The Student Newspaper of DePaul University

The DePaulia

The Student Newspaper of DePaul University

The DePaulia

The Student Newspaper of DePaul University

The DePaulia

Planting seeds of change: DePaul’s New Latin American and Latino Studies Professor highlights environmental racism

Ariana Vargas
Dr. Yoalli Rodríguez-Aguilera, assistant professor of DePaul University’s Latin American and Latino Studies department, teaches their class on May 15, 2024.

DePaul’s Latin American and Latino Studies department welcomed assistant professor Dr. Yoalli Rodríguez-Aguilera last September, a graduate from The University of Texas at Austin. Rodriguez-Aguilera said they weave their dedication towards decolonization, intersectional feminism and environmental regeneration into their fellowship research and classroom experiences.

“I felt a welcoming environment in the Latin American studies department and their Vincentian mission of social justice aligned with my own politics,” said Rodriguez-Aguilera of the time she visited the campus during the hiring process. 

In this Q&A, Rodriguez-Aguilera discusses their environmental advocacy and social justice they bring to DePaul students. 

What kind of issues does your work address? 

I work on issues about environmental racism in Mexico and Afro-Indigenous communities in Oaxaca, Mexico. I’m currently writing a book arguing racism in Latin America, specifically anti-Black and anti-Indigenous racism. Afro-Indigenous women in the Chaco lagoons are fighting toxicity and pollution and how their relationship to land and water is ancestral knowledge. I’m trying to document how they’re trying to protect it as another holistic form of existing in this world. 

What kind of classes do you teach at DePaul?

In my first quarter, I taught about the U.S. and Mexico border. In the second quarter, I taught about myths and conquests in Latin America, like a precolonial history, and how colonization is still impacting us in Latin America. Then, there was a Latin American music class, which was very nice. Students and I were discussing nationalism, racism, class, and hetero-patriarchy in Latin America and its relationship to music as a form of resistance. This quarter, I’m teaching a class called “Gendered Territorial Land in Latin America” where we analyze different environmental struggles in Latin America. 

Students in Dr. Yoalli Rodríguez-Aguilera’s class listen to lecture and answer questions on May 15, 2024. Rodriguez-Aguilera is an assistant professor of DePaul University’s Latin American and Latino Studies department. (Ariana Vargas)

How do you include intersectionality in your classes and work?

I’m a queer person. I identify as nonbinary, so I embody that. What I teach in my classes is that before colonization, there were multiple genders in Latin America, but fully accepted and integrated as part of everyday experiences in Indigenous communities. You have Muxes, which is a community in Oaxaca that is another gender within the community. We have different examples of how the gender spectrum has always been a part of the history of Latin America and pre-colonial history and how this gender imposition was a colonial imposition.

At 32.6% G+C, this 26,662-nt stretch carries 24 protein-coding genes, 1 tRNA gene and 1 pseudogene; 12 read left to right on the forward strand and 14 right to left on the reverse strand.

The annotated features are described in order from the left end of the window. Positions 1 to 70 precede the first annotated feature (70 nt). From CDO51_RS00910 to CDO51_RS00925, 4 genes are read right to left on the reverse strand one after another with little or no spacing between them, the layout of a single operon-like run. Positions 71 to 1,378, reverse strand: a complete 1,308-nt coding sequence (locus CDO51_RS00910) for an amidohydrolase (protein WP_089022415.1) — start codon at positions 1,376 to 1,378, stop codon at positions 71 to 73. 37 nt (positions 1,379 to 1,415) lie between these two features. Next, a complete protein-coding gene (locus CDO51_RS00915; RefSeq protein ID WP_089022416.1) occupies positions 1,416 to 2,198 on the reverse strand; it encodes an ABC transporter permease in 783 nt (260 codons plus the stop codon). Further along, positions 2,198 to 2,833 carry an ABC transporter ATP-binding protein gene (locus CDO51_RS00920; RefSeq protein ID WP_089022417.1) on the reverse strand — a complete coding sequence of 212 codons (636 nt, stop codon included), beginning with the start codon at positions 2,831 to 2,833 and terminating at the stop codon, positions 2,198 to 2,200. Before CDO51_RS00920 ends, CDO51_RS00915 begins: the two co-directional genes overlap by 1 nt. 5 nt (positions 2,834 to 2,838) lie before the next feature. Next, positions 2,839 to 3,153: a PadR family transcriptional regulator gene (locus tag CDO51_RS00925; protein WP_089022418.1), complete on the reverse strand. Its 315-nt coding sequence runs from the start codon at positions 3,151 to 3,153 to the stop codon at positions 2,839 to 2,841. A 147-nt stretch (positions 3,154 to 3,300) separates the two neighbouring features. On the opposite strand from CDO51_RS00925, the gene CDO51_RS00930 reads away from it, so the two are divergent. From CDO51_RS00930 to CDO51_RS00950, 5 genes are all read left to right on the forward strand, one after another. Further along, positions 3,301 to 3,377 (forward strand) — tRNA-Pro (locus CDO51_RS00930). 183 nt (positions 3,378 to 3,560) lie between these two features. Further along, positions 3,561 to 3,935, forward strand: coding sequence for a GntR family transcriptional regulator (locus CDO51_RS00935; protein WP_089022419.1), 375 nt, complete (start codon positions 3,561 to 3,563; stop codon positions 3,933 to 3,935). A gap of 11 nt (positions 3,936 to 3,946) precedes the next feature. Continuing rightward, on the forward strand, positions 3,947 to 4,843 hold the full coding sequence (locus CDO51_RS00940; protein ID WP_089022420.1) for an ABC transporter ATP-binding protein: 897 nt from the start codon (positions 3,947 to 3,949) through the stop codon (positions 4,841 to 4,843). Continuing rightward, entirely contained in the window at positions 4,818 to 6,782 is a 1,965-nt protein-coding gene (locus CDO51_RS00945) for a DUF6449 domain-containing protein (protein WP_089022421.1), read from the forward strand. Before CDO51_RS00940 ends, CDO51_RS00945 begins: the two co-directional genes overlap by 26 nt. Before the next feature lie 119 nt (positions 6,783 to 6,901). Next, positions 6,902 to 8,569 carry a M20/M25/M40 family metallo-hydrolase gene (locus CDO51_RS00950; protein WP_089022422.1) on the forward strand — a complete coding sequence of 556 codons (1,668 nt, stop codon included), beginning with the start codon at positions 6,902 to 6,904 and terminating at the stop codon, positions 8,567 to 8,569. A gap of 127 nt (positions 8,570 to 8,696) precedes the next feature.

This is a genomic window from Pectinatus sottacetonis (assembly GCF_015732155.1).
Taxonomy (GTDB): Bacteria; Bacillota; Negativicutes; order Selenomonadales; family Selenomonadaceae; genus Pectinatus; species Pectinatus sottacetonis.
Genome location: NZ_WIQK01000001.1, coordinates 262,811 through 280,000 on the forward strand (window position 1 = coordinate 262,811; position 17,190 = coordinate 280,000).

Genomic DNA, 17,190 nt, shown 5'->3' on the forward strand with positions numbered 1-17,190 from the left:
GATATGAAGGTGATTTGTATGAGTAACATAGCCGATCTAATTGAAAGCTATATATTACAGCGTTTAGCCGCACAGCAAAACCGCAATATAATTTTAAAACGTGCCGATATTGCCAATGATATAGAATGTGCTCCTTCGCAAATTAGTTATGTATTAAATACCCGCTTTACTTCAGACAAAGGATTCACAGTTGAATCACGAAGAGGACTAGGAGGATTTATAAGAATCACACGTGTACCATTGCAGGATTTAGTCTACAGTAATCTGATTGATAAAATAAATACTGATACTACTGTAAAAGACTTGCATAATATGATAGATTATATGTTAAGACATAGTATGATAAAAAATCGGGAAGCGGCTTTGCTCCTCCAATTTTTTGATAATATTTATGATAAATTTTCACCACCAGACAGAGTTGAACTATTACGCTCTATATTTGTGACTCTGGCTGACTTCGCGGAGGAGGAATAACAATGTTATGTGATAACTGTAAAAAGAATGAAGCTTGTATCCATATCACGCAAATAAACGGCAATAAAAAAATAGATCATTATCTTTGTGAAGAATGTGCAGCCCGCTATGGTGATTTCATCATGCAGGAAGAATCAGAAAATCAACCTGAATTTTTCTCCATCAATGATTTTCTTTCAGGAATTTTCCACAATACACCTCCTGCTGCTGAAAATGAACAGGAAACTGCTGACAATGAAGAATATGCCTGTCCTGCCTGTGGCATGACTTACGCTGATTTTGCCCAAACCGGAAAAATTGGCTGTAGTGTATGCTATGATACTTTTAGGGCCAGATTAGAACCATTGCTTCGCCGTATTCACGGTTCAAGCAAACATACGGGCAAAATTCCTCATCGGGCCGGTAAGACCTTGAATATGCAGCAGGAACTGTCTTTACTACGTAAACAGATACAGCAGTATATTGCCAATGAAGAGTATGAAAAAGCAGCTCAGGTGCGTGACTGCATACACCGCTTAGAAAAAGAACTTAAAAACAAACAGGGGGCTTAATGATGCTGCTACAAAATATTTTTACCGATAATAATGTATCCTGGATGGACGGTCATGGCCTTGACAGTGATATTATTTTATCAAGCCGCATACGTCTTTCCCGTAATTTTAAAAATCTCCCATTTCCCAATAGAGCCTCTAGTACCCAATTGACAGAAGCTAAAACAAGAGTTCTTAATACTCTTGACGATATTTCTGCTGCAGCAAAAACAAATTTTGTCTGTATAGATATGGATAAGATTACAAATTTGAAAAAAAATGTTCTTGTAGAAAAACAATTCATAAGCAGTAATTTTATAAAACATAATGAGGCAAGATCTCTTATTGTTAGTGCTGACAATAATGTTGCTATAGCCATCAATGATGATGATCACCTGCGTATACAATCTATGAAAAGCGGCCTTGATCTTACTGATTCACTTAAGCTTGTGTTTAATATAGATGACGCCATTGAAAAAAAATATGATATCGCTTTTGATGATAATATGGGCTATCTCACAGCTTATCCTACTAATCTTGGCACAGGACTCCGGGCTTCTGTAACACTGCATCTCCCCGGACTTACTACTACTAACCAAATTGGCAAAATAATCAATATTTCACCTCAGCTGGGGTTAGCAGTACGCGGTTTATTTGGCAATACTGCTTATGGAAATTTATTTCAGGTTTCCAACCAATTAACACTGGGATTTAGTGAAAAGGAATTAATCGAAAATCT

What is ecocide? What role does colonialism play in it?

Ecocide is the killing of our ecosystem. In coastal Oaxaca, Mexico, bodies of water are at risk of dying because of pollution and toxicity. There’s a lot of use of pesticides in agriculture, but the fact is also that the lagoon is dying due to state and transnational companies exploiting nature. They don’t care that Indigenous communities worry about the water being polluted and that it’s their primary source of living. At this point, it’s a violation of human rights, a right to a healthy environment, and a right to a job that sustains your life. 

I see here in Chicago how we have water contaminated with lead in Little Village. We have this outside food desert. Gentrification as well. It’s another form of space and colonialism.

How do you incorporate these ideas into your classes? 

In my classes, we’re always talking about colonialism and the relationship between our bodies and land. Why is it important to think about the environment? What are the contemporary consequences of racism and colonialism? I think overall, the subjects of my book are always very present in my class for an intersectional analysis. Something else I want to make clear to students is why we are living in the current situations we’re in. What are some forms of resistance being made by Indigenous people, communities of color, working-class people, queer and trans people? For me, it’s very important to center these experiences in all my classes.

What values do you bring to DePaul University? 

I think some are caring and solidarity. I think as educators, we have the responsibility to care for our students beyond their homework and grades because we’re all human. Pedagogically, it’s having a lot of empathy, solidarity, and care in the classroom.

Outside of DePaul, you’re a DJ. What is that music scene like in Chicago? Do you have any music recommendations? 

There’s a big Latinx DJ community so we know each other and support each other. We play together and it has been a great experience. I would recommend Combo Chimbita, which is a Colombian band based in New York. They’re currently doing a U.S. tour. Their music is really beautiful and really powerful. 


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